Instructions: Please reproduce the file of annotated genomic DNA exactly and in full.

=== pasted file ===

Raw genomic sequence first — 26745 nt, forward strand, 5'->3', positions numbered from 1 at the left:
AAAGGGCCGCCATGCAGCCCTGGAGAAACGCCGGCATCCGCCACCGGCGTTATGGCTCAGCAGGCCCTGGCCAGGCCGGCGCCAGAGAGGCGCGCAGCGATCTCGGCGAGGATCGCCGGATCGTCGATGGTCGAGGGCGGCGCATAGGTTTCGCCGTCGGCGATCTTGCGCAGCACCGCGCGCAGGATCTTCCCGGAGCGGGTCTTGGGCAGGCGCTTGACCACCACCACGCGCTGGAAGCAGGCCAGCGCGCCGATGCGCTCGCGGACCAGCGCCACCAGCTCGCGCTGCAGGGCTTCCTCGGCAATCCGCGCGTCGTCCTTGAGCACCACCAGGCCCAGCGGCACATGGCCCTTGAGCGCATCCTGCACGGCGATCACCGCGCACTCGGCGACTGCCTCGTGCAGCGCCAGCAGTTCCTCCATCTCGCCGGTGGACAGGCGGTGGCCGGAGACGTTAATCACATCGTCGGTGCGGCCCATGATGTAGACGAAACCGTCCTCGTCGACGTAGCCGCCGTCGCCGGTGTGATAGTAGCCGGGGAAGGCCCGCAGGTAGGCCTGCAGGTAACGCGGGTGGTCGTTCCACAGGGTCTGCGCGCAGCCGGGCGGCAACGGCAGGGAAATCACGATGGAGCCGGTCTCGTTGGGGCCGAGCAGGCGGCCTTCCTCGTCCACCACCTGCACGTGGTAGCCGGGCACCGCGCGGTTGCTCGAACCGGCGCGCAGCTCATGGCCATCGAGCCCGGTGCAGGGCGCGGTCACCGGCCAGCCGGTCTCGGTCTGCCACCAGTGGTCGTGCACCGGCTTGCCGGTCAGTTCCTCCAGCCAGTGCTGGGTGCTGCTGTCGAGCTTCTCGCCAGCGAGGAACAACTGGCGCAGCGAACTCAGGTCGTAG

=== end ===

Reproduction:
Raw genomic sequence first — 26745 nt, forward strand, 5'->3', positions numbered from 1 at the left:
AAAGGGCCGCCATGCAGCCCTGGAGAAACGCCGGCATCCGCCACCGGCGTTATGGCTCAGCAGGCCCTGGCCAGGCCGGCGCCAGAGAGGCGCGCAGCGATCTCGGCGAGGATCGCCGGATCGTCGATGGTCGAGGGCGGCGCATAGGTTTCGCCGTCGGCGATCTTGCGCAGCACCGCGCGCAGGATCTTCCCGGAGCGGGTCTTGGGCAGGCGCTTGACCACCACCACGCGCTGGAAGCAGGCCAGCGCGCCGATGCGCTCGCGGACCAGCGCCACCAGCTCGCGCTGCAGGGCTTCCTCGGCAATCCGCGCGTCGTCCTTGAGCACCACCAGGCCCAGCGGCACATGGCCCTTGAGCGCATCCTGCACGGCGATCACCGCGCACTCGGCGACTGCCTCGTGCAGCGCCAGCAGTTCCTCCATCTCGCCGGTGGACAGGCGGTGGCCGGAGACGTTAATCACATCGTCGGTGCGGCCCATGATGTAGACGAAACCGTCCTCGTCGACGTAGCCGCCGTCGCCGGTGTGATAGTAGCCGGGGAAGGCCCGCAGGTAGGCCTGCAGGTAACGCGGGTGGTCGTTCCACAGGGTCTGCGCGCAGCCGGGCGGCAACGGCAGGGAAATCACGATGGAGCCGGTCTCGTTGGGGCCGAGCAGGCGGCCTTCCTCGTCCACCACCTGCACGTGGTAGCCGGGCACCGCGCGGTTGCTCGAACCGGCGCGCAGCTCATGGCCATCGAGCCCGGTGCAGGGCGCGGTCACCGGCCAGCCGGTCTCGGTCTGCCACCAGTGGTCGTGCACCGGCTTGCCGGTCAGTTCCTCCAGCCAGTGCTGGGTGCTGCTGTCGAGCTTCTCGCCAGCGAGGAACAACTGGCGCAGCGAACTCAGGTCGTAG